Archive for July 2016

Tax Scams

You would think that with tax season being “technically” over that you wouldn’t hear anymore about tax scams. Contrary to popular belief, tax scams are still going on as these scammers appear to work year round. The IRS is urgin people to stay vigilant against calls from these scammers that are impersonation as IRS officials.

Here are some tips from the IRS to help you avoid being a victim:

  • Scammers use scare tactics. These aggressive and sophisticated scammers try to scare people into making an immediate payment. They will try to threaten you with arrest, deportation, and even state that they will have your professional license and/or your driver’s licence taken away if you don’t agree to pay. They are also known for robo-calls. Robo-calls are basically just a recording that states that it is urgent that you call back the number that it provides. DON’T CALL THE NUMBER BACK!
  • Scammers spoof your caller ID. This merely means that when you receive a call the scammer can make it look like the IRS or another agency is calling you. The callers use IRS titles and take badge numbers to make themselves appear legit. More often than not they use online resources to get your name, address, and other details about your like to make the call sound official.
  • Scammers also use phishing email and regular mail. Scammers are known to copy official IRS Letterhead to use in email or regular mail that the send to victims. A new trend for these scammers is they will actually provide an actual IRS address where they will tell you to mail the receipt for the payment that you made. This makes the scam look official.
  • Remember that the IRS will not call you about your tax bills without first sending you a bill in the mail. They will not demand that you pay your taxes a certain way. For instance, require that you pay with a prepaid debit card or any specific form of payment. They will not ask you for a debit or credit card number over the phone. In addition, the IRS will not threaten to bring police or other agencies to arrest you for not paying. Nor will they threaten you with a lawsuit.
  • Remember if you don’t owe taxes or have no reason to think that you do contact the Treasury Inspector General for Tax Administration (TIGTA), Us TIGTA’s “IRS Impersonation Scam Reporting” to report the incident. You should also report it to the Federal Trade Commission, us the “FTC Complaint Assistant” on the FTC. gov website. Please add IRS Telephone Scam in the notes.
  • Remember that if you do receive a call do not provide any information to the caller. Hang up immediately. If you know you owe or think you may owe call the IRS at (800) 829-1040 and an employee can help you.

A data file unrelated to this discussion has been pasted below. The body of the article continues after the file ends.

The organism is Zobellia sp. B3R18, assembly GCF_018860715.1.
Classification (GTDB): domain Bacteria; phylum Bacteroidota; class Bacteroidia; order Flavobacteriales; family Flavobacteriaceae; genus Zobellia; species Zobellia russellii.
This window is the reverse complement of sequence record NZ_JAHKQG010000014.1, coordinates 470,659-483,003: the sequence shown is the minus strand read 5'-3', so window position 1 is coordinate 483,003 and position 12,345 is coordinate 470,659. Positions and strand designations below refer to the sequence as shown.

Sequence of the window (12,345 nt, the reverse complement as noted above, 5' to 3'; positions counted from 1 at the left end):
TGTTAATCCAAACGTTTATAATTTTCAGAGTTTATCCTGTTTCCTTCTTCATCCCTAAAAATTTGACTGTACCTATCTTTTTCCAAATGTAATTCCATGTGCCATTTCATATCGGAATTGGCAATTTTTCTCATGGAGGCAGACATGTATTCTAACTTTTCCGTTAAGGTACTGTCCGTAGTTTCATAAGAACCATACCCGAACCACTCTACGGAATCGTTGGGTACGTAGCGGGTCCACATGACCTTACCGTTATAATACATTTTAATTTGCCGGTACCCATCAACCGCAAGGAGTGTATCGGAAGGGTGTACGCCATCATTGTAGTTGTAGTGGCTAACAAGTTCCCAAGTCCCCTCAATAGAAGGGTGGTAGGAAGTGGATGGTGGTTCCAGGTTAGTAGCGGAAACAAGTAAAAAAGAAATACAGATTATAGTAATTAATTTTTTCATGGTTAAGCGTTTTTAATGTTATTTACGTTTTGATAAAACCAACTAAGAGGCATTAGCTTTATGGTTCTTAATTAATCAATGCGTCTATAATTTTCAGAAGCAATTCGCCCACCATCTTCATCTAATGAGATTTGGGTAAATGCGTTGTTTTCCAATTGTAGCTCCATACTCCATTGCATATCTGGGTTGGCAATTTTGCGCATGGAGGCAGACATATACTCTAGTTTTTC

The Future of Interest Rates

In December of 2015, the Federal Reserve hiked interest rates for the first time since 2006. While that hike was modest, many believed it to be the first of many that would take place over the next couple of years. In light of Brexit and weaker than expected jobs reports, that may no longer be the case. Sandy Furuya, Senior Accounting Manager at [Wamhoff Accounting Services] explains.

About Interest Rates and the Fed:

  • After the economic crisis of 2008, the Fed adopted a policy of lowering interest rates as a way to help the economy as interest rates have an impact on the stock market, bond markets, inflation and consumer spending.
  • We’re currently at near-zero interest.
  • In December when the economic outlook appeared more favorable, the Fed made a modest increase in rates. Many anticipated that those increases would continue.
  • In fact, any announcements or anticipation of interest rate changes can impact the overall economy.

Interest Rates – Going up or down?

  • Many analysts predicted at least two more rate hikes in 2016. The markets were operating in anticipation of these hikes.
  • In May, 2016, a weak jobs report, stating that only 38,000 jobs had been added to the economy created uncertainty. On June 23rd, the UK voted to exit the European Union, sending an impact to US and global markets.
  • Economists now believe that the Fed will revert back to a state of “inaction,” neither raising or cutting rates in the foreseeable future.
  • Many are pointing to 2018 as being the first possible point at which rates may rise.
  • Some are anticipating that the Fed will cut rates again, although since we’re near zero, it will be minimal.

What is the impact of cutting the interest rates to the average investor?

  • Lower interest rates can be a good thing in the short term. It’s makes borrowing money to buy things more accessible, which stimulates the economy.
  • Mortgage rates are at an all-time low. This makes investing in real estate – residential or commercial – favorable. It’s a good time to buy a new home, a second home, investment property, commercial property, or even refinance to do home improvement project or pay off higher interest debt.
  • On the flip side, bank accounts, pension funds and investments don’t grow as quickly as they would in normal economic conditions, which impacts savings and retirement funding.
  • Your savings (especially long term savings) must at least keep up with the rate of inflation. The Fed has some control in that changing interest rates can impact inflation, much as it did in the early 80s when inflation was at 14%. They raised interest rates to 20%, which caused a recession but halted the inflation.